D0421 Evaluation of entomopathogenic fungi for locust control in the Republic of Georgia

Wednesday, December 16, 2009
Hall D, First Floor (Convention Center)
Stefan T. Jaronski , USDA - ARS, Sidney, MT
Eleanora Abashidze , “L.Kanchaveli“ Plant Protection Institute, Tbilisi, Georgia
Alexandre V. Latchininsky , Renewable Resources, University of Wyoming, Laramie, WY
A. Rami Horowitz , Department of Entomology, Gilat Research Center and Katif Research Center, M.P. Negev, Israel
Gvanca Aduashvili , Tbilisi State University, Tbilisi, Georgia
Orthoptera, esp. Caliptamus italicus and Dociostaurus maroccanus, represent frequent, severe sources of crop loss in the Caucuses, esp. Georgia. Thus there is need to identify indigenous entomopathogenic fungi for locust control as alternatives to chemical pesticides. As part of a program to build insect pathology infrastructure within in Georgia, a program was conducted to identify potentially useful fungi for locust control. Five isolates of Beauveria bassiana and eight isolates of Metarhizium anisopliae were made from Georgian Orthoptera. These isolates were evaluated in terms of conidial production in a pilot-scale, solid-substrate fermentation system; vegetative growth under constant temperatures of 10, 15, 20, 25, 30 35 and 37° C. and also transient 39 and 41° C., mimicking periods of behavioral fever in host insects; and bioassay efficacy against Melanoplus sanguinipes and/or Schistocerca americana. Six of eight Metarhizium isolates produced >40 g conidia/kg substrate. All B. bassiana isolates were very poor conidia producers, tending towards extensive mycelial growth. There was considerable variability among the isolates in their tolerance to temperatures <15° C. and >30° C., as measured by radial growth on agar media, as well as to 3-9 hr transient exposure to 39 or 41° C. Many showed a 1-2 day lag before resuming normal growth upon return to 28° C. All of the isolates were highly virulent for either of the two acridids. Several of the M. anisopliae isolates have potential for operational use as mycoinsecticides against Georgian Orthoptera. This research was funded by US Agency for International Development grant TA-MOU-03-CA23-022.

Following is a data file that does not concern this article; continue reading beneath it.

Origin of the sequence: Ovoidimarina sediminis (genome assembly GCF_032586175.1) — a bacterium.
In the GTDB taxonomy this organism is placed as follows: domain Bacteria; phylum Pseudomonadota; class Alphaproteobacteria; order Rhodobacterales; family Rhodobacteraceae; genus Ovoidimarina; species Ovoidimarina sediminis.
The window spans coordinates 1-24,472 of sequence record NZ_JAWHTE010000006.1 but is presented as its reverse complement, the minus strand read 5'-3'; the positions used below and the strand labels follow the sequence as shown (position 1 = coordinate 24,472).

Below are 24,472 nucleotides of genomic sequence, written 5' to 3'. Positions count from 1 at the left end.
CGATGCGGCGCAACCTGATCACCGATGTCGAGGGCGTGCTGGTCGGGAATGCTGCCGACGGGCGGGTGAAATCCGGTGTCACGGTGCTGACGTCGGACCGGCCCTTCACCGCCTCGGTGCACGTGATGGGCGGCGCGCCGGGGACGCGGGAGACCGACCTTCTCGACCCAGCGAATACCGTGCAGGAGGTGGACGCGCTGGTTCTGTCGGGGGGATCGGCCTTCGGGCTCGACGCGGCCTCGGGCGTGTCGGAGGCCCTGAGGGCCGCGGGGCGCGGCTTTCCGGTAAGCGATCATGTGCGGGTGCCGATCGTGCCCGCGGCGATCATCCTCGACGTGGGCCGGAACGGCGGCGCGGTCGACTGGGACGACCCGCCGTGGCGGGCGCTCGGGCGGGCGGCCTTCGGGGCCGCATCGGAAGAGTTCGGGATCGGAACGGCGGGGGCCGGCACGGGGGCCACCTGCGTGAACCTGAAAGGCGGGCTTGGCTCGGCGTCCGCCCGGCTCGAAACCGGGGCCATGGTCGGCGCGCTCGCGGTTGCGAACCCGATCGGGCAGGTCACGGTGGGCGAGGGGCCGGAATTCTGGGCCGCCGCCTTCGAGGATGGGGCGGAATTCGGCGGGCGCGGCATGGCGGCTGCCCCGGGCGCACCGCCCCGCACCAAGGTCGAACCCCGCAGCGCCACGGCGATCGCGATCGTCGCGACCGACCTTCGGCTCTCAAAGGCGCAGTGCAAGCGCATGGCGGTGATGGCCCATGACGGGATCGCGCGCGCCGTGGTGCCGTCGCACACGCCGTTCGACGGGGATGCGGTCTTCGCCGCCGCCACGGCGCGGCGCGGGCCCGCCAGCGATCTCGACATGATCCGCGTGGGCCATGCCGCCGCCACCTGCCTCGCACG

doi: 10.1603/ICE.2016.44743